Fitness or Nutrition: What’s Your Workplace Wellness Focus?
Nutrition Has an Immediate Impact on Employee Performance
Too often corporate wellness programs focus on fitness and miss the benefits of improved nutrition.
Business productivity experts often speak about the high cost of unproductive workers due to distracted work environments, ineffective business systems and poor leadership. Ironically, eating habits are often overlooked, yet I can think of nothing that has a more direct and immediate impact on employee productivity. Nutrition and wellness are part of a company’s corporate culture: good or bad. Forward-thinking organizations (such as many currently in the tech or creative industry) are leading the way by recognizing the role offering healthy food to employees has in boosting retention, happiness and company culture.
Nutrition is often neglected in corporate wellness programs. One thing I see is that too often workplace wellness programs focus on fitness but fail to support nutrition, which has an IMMEDIATE influence on productivity, energy, concentration and our ability to combat stress. According to the CDC, healthy eating should become an inherent part of organizational change and corporate culture. Companies that value a healthy work environment implement programs, policies and activities that foster healthy employees and work/life balance.
The ROI on comprehensive, well-run employee wellness programs can be as high as 6 to 1
When employee health and nutrition are not maximized, employers have
- higher health benefit costs
- more employee absenteeism:sick days, burn-out and stress leaves
- safety concerns
- lost productivity
Studies repeatedly show that healthier, less stressed out employees are happier, more creative and ultimately more productive.
6 jobs with the highest need for workplace nutrition support:
- Organizations with employees that have costly and unfavorable health risk assessment results from biometric screening such as obesity, diabetes, high cholesterol, high blood pressure and depression.
- Employees with high stress, fast-paced work and family demands and where taking time to shop, cook and prepare healthy food can be a challenge.
- Shift workers since research shows they have a higher risk of sleep loss, obesity, cardiovascular disease, diabetes, digestive issues, depression, stress, relationship issues, fatigue, poor concentration and reduced productivity.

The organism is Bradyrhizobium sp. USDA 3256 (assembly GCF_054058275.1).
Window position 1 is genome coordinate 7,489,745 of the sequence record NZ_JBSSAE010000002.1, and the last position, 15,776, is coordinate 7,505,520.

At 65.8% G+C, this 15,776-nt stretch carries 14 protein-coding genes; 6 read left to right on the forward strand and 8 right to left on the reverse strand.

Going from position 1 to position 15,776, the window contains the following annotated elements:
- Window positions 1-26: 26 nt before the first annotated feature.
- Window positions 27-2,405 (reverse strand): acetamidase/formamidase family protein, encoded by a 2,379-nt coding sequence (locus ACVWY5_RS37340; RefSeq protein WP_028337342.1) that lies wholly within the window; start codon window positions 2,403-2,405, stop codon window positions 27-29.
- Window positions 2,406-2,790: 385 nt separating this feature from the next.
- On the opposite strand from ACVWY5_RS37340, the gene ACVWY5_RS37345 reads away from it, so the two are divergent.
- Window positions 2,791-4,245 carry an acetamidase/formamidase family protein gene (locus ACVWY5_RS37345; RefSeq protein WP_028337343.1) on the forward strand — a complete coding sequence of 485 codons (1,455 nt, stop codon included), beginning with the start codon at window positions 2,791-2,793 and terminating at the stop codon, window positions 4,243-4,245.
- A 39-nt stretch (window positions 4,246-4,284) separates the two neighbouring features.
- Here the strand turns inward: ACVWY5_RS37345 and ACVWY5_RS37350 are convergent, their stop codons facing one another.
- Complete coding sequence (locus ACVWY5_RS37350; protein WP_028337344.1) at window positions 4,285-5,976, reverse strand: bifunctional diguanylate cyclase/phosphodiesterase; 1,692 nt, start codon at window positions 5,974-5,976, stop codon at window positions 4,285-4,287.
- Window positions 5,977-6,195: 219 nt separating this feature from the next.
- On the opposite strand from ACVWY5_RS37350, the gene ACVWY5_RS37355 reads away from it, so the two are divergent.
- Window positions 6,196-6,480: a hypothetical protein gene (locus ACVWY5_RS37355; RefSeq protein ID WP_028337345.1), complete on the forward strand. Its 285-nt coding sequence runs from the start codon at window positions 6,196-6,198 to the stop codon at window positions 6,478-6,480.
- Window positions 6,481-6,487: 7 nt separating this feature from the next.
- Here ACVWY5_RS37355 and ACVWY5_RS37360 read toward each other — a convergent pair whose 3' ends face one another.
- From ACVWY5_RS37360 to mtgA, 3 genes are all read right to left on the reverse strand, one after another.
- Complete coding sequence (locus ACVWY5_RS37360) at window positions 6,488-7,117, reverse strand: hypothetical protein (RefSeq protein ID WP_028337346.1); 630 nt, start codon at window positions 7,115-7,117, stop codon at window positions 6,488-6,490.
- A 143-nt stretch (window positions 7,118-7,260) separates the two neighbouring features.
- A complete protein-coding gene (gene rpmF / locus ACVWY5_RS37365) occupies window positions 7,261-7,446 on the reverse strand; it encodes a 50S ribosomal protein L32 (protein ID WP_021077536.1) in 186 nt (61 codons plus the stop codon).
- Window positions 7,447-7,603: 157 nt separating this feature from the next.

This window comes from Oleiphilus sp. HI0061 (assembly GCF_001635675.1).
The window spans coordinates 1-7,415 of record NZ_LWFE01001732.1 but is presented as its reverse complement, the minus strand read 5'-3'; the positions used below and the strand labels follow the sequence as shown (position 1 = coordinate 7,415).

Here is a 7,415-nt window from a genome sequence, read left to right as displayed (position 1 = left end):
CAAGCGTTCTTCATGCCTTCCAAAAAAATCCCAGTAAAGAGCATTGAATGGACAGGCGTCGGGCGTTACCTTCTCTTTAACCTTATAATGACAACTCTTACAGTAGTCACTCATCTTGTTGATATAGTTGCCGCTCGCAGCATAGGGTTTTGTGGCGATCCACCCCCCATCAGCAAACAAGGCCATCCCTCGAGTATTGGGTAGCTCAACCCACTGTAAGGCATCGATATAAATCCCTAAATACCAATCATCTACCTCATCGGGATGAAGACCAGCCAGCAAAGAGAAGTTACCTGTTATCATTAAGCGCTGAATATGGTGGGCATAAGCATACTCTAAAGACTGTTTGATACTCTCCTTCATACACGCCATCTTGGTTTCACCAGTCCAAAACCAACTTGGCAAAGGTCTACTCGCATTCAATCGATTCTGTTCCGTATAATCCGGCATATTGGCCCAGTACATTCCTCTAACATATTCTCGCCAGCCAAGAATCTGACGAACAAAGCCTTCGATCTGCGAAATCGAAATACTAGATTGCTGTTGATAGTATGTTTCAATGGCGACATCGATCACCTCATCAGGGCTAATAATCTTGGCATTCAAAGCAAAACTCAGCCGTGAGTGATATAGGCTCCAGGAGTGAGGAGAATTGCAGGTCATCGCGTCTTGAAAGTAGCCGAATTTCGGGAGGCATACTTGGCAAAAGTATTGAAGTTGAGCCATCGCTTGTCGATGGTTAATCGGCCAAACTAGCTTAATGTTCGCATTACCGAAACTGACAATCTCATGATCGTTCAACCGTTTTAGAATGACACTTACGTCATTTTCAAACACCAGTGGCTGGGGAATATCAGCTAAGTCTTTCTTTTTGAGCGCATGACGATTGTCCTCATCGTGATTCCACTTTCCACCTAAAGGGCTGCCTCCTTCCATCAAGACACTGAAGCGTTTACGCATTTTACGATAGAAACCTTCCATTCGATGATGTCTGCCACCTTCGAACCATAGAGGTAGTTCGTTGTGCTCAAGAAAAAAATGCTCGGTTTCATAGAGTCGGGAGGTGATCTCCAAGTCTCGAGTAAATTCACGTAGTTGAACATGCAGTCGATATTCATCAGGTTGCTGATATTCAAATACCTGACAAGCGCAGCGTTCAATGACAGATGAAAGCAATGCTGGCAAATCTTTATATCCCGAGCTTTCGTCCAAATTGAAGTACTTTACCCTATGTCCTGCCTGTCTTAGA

- Field workers who travel regularly for their work and eat out in camps, restaurants, fast food outlets and convenience stores in remote locations.
- Corporate travelers who often eat in airports, restaurants and at client locations. Traveling and eating out takes a toll on personal health, energy, stress management and sleep.
- Sales teams, front-line workers, customer service workers, IT and designers that need enhanced confidence, resiliency and creativity for their work.
Research by WorkLifeFit shows that 45% of full-time employees don’t participate in exercise or other wellness-related activities either through their workplace or on their own. In fact, teleworkers are more likely than their office-based counterparts to pursue wellness activities outside of work.
Making good nutrition choices is something that employees are willing to do if the options are available at work.
10 Productivity-Boosting Snacks
Employers who want to provide healthy snacks for the workplace should follow the basics of good energy and blood sugar management. An ideal snack for productivity should contain a mix of both carbohydrates and protein. Your brain and central nervous system run exclusively on carbohydrates (sugar) found in foods such as grains, legumes, vegetables, fruit, milk and yogurt. You need protein such as meat, poultry, seafood, eggs, nuts, seeds, dairy foods and legumes to sustain energy and fullness longer.
Here are some workplace snack options employers can supply or purchase from a local catering company:
- Trail mix or separate containers of nuts (such as almonds, pecans, walnuts, pumpkin seeds) and dried fruit (such as raisins, figs, prunes and apricots).
- Mini cans of flavoured tuna and whole grain crackers.
- Healthy cereal/parfait station (low sugar, high fibre boxed breakfast cereals, oatmeal, granola, hemp hearts, chia seeds, dried fruit, fresh fruit, cartons of milk and containers of yogurt).
- Healthy smoothie station (supply blenders, yogurt, bananas, frozen unsweetened berries/mangoes/peaches, yogurt, milk and almond milk).
- Unsweetened applesauce cups, fresh whole pieces of fruit (such as bananas, apples, pears, oranges) and individual packages of cheese (or catered fruit and cheese tray).
- Trays or individual containers of raw veggie and dip. Also consider bowls or individual portions of Caprese salad, Greek salad, bean salads or quinoa veggie salads.
- Whole grain bread, mini-bagels or English muffins and nut butters (such as peanut butter, almond butter) along with cream cheese.
- Hard cooked eggs (store bought packs of two or catered) and fresh fruit.
- Chilled shrimp, chicken, beef or pork and veggie skewers.
- Greek platter with whole wheat pita bread, hummus, tzatziki and/or baba ghanoush.
a version of this article appeared on LinkedIn
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About Andrea Holwegner
CEO, Registered Dietitian, Counseling Practice Director & Professional Speaker
Andrea the «Chocoholic Nutritionist» is founder and CEO of Health Stand Nutrition Consulting Inc. since 2000. She is an online nutrition course creator, professional speaker and regular guest in the media. Andrea is the recipient of an award by the Dietitians of Canada: The Speaking of Food & Healthy Living Award for Excellence in Consumer Education....Read more